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Case 407


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Female patient, 20 years old, comes to the Health Center complaining of recurrent skin lesions (images 1 to 3) since she was 4 years old. Initially, the lesions affected regions of folds of the arms and legs, but, 5 years ago, they started to occur in a disseminated way throughout the body, concentrating on the back. The lesions are itchy, appear about twice a month and get worse in times of stress or with the use of woolen clothes. There is partial improvement with the use of topical corticosteroids.

Considering the images presented and the case described, what is the most likely diagnosis for this patient?

a) Seborrheic dermatitis.

25%

b) Irritant contact dermatitis.

25%

c) Atopic dermatitis.

25%

d) Psoriasis

25%
   

Image analysis:

Image 1Photograph of the patient's cervical and dorsal regions showing chronic eczema (red outline), with the presence of erythema (reddish macula that occurs due to vasodilation), skin thickening and lichenified areas (thickening areas with accentuation of the furrows and skin color).

Image 2Photograph of the medial region of the right thigh. Diffuse chronic eczema (red outline) is visible, with the presence of erythema, skin thickening and dry skin.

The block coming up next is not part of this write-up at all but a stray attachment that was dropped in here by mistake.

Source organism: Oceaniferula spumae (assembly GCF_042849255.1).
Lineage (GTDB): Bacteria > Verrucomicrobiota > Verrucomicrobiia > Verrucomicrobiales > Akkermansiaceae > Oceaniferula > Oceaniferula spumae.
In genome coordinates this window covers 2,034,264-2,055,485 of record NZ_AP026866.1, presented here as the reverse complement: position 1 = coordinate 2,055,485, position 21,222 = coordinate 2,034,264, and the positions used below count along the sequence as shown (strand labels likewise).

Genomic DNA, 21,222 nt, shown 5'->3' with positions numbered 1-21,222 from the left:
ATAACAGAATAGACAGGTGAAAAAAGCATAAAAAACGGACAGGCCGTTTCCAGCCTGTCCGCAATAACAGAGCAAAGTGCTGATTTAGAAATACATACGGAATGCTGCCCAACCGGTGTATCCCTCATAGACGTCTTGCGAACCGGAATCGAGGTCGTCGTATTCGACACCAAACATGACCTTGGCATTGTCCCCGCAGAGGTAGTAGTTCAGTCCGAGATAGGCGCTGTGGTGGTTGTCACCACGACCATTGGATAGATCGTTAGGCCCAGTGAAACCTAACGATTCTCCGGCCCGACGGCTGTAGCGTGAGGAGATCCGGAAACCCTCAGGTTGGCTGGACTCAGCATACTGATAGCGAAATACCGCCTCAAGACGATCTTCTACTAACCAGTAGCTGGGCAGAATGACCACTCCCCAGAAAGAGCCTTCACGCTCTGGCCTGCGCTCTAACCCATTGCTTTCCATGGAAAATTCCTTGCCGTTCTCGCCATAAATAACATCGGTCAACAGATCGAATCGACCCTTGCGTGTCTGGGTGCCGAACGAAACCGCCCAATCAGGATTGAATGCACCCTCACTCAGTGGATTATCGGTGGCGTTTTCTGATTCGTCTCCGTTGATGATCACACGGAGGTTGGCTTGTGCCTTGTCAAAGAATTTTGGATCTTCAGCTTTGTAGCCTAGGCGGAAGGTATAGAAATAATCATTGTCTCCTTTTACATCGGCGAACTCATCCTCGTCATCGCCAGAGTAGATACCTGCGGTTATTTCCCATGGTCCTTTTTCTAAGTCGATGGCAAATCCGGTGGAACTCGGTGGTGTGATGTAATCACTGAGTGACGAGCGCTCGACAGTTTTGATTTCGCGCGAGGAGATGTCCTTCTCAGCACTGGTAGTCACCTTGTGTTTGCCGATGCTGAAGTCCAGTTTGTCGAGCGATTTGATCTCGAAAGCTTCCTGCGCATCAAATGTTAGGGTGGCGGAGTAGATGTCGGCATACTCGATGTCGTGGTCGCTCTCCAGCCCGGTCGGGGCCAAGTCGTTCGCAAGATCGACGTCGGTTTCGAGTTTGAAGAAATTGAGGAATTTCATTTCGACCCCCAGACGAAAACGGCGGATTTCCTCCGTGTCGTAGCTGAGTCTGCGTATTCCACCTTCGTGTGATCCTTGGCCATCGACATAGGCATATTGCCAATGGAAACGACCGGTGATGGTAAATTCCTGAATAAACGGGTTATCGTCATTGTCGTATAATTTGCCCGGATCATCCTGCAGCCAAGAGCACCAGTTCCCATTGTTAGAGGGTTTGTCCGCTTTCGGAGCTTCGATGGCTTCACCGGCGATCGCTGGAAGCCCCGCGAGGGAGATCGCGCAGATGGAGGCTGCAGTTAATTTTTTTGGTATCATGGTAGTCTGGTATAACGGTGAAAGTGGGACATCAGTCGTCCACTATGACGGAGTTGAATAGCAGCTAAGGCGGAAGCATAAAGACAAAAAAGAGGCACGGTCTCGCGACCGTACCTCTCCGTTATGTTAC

Image 3Photograph of lower limbs. Diffuse eczema is noted on both legs and thighs (red outline). In the region of the left knee, it is possible to observe an edematous and erythematous area (yellow ellipse), without a central orifice, painful and without elimination of secretions, suggestive of secondary bacterial infection.

Highlights:

- Atopic dermatitis is a chronic and multifactorial skin inflammatory disease;

  • - AD is often associated with other atopies, such as asthma and allergic rhinitis;

  • - The diagnosis of atopic dermatitis is clinical, and Hanifin and Rajka's criteria is the most used;

  • - The eczema pattern of atopic dermatitis varies according to the age range of the affected patient;

  • - The treatment of atopic dermatitis is individualized and involves general care, topic and systemic treatment.

References:

  • - Leite RMS, Leite AAC, Costa IMC. Dermatite atópica: uma doença cutânea ou uma doença sistêmica? A procura de respostas na história da dermatologia. An Bras Dermatol. 2007;82(1):71-8.

  • - Carvalho VO, Sole D, Antunes AA, Bau AEK, Kuschnir FC, Mallozzi MC, et al. Guia Prático de atualizaçao em dermatite atópica Parte II: abordagem terapêutica. Arq Asma Alerg Imunol. 2017;1:157-82.

  • - Castro APM, Sole D, Filho NAR et al (2006) Guia prático para manejo da dermatite atópica. Opinião conjunta de especialistas em alergologia da Associação Brasileira de Alergia e Imunopatologia e da Sociedade Brasileira de Pediatria. Rev Bras Alerg Imunopatol 6:267–282

  • - Wollenberg A et al. “Consensus-based European guidelines for treatment of atopic eczema (atopic dermatitis) in adults and children: part I.” Journal of the European Academy of Dermatology and Venereology : JEADV vol. 32,5 (2018): 657-682.

Author:

Rafaela de Souza Furtado, 5th year medical student at UFMG.

Mail: rafaelasouza.furtado@gmail.com

Supervisor:

Raquel Ferreira Queiroz, Dermatology resident at Hospital das Clínicas da UFMG.

E-mail: raquelq21[at]gmail.com 

Reviewers:

André Luís Drumond, Leandra Diniz, Rafael Arantes, Melina Araújo, Larissa Rezende e Prof. Júlio Guerra Domingues.

Translated by:

Rafaela de Souza Furtado, 5th year medical student at UFMG.

Mail: rafaelasouza.furtado[at]gmail.com

Test question

a)

25%

b)

25%

c)

25%

d)

25%

e)

25%
   

Commentics

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